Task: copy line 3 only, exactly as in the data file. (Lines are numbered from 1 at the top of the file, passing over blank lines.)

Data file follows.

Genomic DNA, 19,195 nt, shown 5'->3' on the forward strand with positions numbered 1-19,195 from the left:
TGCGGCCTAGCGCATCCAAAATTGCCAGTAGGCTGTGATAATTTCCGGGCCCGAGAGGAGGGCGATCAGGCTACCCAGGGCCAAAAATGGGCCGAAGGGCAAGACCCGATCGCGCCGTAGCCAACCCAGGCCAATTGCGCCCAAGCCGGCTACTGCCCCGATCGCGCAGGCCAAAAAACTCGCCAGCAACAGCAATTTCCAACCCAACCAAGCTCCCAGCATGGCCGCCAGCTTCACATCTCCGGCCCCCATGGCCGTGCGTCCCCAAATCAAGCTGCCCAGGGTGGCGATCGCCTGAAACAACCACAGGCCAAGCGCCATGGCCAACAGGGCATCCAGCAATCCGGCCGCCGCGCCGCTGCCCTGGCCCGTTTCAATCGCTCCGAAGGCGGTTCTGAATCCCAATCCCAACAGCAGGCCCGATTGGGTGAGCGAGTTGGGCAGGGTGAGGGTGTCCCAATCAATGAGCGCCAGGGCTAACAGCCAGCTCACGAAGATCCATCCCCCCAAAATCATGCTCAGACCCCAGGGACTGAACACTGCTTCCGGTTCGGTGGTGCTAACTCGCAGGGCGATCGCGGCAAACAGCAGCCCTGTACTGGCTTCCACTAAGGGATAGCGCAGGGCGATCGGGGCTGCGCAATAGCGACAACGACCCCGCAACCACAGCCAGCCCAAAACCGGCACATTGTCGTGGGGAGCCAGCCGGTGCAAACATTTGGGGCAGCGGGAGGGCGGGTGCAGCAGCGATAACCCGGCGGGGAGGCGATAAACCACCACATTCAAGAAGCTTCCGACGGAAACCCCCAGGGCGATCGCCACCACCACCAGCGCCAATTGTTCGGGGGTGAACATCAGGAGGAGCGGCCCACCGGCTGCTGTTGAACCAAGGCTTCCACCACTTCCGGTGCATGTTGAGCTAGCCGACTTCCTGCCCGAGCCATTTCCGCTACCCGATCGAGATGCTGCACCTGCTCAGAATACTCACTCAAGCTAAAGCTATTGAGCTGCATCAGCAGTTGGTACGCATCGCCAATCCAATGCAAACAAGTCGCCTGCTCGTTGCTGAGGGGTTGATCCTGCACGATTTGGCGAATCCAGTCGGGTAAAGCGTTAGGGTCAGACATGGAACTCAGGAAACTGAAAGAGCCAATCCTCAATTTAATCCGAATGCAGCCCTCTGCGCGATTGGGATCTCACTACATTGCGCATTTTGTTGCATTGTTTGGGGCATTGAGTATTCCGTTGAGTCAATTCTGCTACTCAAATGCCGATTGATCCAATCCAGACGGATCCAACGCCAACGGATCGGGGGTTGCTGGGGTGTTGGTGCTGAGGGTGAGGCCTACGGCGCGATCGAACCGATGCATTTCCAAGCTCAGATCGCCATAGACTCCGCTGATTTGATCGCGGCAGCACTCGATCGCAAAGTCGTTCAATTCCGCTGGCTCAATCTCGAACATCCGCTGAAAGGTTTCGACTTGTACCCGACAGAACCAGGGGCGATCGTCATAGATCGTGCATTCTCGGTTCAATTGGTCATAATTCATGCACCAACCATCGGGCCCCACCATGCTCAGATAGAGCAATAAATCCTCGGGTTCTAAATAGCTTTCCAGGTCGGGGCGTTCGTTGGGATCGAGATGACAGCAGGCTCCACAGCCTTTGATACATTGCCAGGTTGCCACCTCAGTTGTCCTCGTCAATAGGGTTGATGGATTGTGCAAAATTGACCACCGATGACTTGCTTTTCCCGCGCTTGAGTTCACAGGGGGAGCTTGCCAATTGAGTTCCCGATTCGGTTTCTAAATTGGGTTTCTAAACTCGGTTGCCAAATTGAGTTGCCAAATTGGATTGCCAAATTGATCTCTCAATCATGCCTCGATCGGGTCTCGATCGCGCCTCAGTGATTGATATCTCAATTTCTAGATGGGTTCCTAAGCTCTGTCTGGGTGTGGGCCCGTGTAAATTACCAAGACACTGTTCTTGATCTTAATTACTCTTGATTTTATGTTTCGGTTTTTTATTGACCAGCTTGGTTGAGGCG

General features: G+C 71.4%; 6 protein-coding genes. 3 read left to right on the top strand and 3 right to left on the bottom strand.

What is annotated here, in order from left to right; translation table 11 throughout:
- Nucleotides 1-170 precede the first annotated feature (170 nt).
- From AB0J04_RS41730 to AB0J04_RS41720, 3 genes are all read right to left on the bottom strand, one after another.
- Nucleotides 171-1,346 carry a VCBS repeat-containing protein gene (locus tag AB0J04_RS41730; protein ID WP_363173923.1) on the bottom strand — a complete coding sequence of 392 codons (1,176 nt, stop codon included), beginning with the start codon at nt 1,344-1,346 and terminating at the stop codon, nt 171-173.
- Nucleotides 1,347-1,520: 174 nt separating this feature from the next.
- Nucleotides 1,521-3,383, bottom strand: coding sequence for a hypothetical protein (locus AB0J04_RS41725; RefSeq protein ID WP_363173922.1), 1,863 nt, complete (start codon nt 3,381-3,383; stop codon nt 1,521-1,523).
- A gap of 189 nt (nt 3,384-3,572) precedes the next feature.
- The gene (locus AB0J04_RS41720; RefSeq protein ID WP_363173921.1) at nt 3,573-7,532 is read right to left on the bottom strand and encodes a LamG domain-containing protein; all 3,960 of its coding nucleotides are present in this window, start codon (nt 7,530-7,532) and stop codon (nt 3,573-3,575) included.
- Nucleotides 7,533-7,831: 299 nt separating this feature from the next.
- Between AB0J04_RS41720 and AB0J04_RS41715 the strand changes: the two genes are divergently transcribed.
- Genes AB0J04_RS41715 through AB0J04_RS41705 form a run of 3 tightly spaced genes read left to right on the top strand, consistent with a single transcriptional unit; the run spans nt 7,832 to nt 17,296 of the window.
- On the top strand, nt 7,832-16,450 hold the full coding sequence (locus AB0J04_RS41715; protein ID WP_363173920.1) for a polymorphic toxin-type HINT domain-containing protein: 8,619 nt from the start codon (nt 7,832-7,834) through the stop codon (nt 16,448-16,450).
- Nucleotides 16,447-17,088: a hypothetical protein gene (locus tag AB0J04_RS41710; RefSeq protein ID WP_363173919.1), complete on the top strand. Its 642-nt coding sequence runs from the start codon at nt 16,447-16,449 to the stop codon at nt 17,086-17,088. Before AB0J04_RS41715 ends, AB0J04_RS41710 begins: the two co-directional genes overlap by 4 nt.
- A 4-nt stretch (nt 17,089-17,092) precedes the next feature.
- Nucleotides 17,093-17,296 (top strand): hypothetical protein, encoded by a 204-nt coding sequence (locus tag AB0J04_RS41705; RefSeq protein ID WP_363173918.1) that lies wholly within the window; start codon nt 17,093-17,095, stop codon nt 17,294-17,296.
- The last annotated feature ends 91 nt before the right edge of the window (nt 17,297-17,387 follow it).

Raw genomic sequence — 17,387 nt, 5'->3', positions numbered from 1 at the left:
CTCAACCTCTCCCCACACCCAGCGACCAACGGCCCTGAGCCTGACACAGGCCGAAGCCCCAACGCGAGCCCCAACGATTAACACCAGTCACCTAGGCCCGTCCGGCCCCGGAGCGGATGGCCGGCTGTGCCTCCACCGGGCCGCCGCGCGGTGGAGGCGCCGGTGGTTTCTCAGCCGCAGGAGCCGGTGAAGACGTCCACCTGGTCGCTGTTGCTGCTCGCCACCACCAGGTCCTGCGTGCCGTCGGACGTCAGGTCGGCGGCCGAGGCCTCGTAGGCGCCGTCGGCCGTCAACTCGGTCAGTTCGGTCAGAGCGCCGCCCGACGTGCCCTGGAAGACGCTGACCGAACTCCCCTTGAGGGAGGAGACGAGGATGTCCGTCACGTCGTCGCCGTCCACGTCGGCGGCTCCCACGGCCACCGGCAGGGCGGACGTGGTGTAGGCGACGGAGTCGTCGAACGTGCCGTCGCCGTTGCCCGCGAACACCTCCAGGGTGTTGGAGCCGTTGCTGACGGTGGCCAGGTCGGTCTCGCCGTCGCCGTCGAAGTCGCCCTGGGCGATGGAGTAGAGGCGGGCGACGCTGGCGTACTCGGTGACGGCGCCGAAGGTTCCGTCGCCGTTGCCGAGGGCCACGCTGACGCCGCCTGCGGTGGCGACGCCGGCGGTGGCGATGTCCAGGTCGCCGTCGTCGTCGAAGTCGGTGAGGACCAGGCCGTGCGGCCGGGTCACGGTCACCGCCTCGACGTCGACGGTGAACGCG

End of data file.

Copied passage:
General features: G+C 71.4%; 6 protein-coding genes. 3 read left to right on the top strand and 3 right to left on the bottom strand.